Polk County is located in the U. S. state of Florida. The county population was 602,095, its county seat is Bartow, its largest city is Lakeland. Polk County comprises the Lakeland–Winter Haven Metropolitan Statistical Area; this MSA is the 87th-most populous metropolitan statistical area and the 89th-most populous primary statistical area of the United States as of July 1, 2012. The center of population of Florida is located near the city of Lake Wales. Polk County is home to one public university, one state college, four private universities. One Fortune 500 company, Publix Super Markets, has headquarters in the county; the first people to inhabit the area now called Polk County arrived close to 12,000 years ago during the last ice age as the first paleo-indians following big game southward reached the peninsula of Florida. By this time, the peninsula had gone through several expansions and contractions due to changing sea level; these first paleo-indians, nomadic hunter/gatherers who did not establish any permanent settlements gave way to the "archaic people".
These were ancestors of the historic Native Americans who came in contact with the Spaniards when they arrived on the peninsula. These Native Americans thrived on the peninsula, it is estimated. As was common elsewhere in the Americas, contact with Europeans had a devastating effect on the Native Americans. Smallpox and other diseases, to which the Native Americans had no immunity, caused widespread epidemic and death; those who had not succumbed to diseases such as these were either killed or enslaved as Spanish explorers and settlers arrived. Within a few hundred years, nearly the entire pre-Columbian population of Polk County had been wiped out. For around 250 years after Ponce De Leon arrived on the peninsula, the Spanish nominally ruled Florida but established few settlements. In the late 17th century, Florida went through an unstable period in which the French and British ruled the peninsula. By this time, the remnants of early Native Americans joined with refugee Creek Native Americans from Georgia and The Carolinas to form the Seminole Indian Tribe, through a process of ethnogenesis.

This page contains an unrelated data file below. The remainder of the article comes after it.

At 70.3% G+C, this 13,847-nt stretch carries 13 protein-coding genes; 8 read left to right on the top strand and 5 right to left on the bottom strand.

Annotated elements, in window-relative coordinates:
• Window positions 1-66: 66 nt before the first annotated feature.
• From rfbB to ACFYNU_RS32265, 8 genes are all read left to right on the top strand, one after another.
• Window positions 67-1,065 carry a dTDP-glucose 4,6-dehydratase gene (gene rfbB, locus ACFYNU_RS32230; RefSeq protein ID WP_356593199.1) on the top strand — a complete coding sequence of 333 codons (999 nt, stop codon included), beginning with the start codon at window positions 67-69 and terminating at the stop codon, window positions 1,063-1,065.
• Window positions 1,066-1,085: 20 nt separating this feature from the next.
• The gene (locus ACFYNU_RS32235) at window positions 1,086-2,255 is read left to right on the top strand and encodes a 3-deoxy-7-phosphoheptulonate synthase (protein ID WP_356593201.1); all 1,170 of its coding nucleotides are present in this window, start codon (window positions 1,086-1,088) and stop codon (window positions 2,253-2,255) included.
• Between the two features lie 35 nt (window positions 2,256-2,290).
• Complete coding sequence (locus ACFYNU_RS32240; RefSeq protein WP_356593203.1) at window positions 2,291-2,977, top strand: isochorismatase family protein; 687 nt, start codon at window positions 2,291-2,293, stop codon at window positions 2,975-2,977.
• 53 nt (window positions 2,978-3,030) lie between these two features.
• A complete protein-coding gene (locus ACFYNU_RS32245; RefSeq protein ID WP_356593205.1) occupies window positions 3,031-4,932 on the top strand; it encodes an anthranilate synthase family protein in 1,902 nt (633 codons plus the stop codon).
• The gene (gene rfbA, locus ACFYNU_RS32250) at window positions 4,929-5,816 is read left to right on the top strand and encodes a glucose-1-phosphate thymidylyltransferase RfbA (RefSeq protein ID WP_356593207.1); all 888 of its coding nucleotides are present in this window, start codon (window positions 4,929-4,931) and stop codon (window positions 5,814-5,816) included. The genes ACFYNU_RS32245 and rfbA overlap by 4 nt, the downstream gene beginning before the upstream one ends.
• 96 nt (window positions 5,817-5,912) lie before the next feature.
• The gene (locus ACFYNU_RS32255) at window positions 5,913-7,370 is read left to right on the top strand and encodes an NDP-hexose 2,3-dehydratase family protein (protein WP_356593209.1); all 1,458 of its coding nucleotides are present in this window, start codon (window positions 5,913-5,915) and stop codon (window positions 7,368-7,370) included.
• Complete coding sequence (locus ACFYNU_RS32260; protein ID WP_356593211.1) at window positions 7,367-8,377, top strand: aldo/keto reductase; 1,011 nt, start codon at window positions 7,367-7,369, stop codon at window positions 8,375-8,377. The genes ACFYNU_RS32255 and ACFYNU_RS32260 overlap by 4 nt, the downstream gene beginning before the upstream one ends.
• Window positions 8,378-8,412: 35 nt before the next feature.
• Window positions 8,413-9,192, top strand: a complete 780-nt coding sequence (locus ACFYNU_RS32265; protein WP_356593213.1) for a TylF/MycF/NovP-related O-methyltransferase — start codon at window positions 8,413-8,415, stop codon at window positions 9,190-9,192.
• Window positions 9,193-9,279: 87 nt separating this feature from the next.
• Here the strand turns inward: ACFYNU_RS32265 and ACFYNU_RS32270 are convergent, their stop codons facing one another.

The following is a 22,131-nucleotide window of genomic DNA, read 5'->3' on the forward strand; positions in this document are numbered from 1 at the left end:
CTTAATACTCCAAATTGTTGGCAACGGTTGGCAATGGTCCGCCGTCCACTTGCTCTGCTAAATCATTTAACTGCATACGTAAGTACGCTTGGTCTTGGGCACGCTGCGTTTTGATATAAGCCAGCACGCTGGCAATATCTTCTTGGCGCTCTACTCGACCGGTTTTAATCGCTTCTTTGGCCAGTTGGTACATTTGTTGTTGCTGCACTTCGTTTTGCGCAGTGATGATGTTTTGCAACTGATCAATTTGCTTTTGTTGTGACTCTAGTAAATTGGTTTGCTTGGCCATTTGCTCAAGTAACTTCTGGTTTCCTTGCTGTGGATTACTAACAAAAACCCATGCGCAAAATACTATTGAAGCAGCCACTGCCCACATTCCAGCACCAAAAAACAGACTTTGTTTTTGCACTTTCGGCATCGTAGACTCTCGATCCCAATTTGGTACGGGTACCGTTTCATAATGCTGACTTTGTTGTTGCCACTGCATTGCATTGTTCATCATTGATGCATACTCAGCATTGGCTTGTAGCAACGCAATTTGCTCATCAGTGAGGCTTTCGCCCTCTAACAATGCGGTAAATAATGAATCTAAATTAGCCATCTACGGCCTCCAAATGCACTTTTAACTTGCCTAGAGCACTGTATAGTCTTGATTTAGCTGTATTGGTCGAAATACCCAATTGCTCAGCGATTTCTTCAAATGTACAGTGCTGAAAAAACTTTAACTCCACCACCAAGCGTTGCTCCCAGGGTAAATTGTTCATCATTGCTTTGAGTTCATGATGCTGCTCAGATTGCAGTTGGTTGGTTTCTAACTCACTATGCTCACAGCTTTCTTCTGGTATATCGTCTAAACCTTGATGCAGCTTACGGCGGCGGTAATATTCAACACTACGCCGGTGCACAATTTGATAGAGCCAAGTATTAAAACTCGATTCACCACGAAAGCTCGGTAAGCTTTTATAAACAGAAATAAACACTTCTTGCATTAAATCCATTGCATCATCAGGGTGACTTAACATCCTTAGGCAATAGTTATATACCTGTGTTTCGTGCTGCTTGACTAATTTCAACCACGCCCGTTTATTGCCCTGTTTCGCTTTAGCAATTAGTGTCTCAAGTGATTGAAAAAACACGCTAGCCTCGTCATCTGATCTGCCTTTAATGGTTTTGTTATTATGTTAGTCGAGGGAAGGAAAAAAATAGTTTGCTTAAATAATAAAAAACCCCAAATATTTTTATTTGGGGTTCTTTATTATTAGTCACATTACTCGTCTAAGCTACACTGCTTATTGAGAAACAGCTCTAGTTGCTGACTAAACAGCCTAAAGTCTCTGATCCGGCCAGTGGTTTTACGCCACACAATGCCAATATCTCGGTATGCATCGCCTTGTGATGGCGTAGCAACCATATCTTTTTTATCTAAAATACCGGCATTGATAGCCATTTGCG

After the American Revolution, the peninsula reverted to Spanish rule. In 1819, Florida became a U. S. territory as a result of the Adams-Onis Treaty. From the 1830s until 1842, the US conducted the Seminole Wars in an effort to remove the Seminole from the territory; some were removed to Indian Territory. While Florida gained statehood in 1845, it was not until 1861 that Polk County was created from the eastern part of Hillsborough County, it was named in honor of former US President James K. Polk, whose 1845 inauguration was on the day after Florida became a state. Following the Civil War, the county commission established the county seat on 120 acres donated in the central part of the county. Bartow, the county seat, was named after Francis S. Bartow, a Confederate colonel from Georgia, the first Confederate brigade commander to die in battle. Colonel Bartow was buried in Savannah, Georgia with military honors, promoted posthumously to the rank of Brigadier General; the original name of the town was Fort Blount.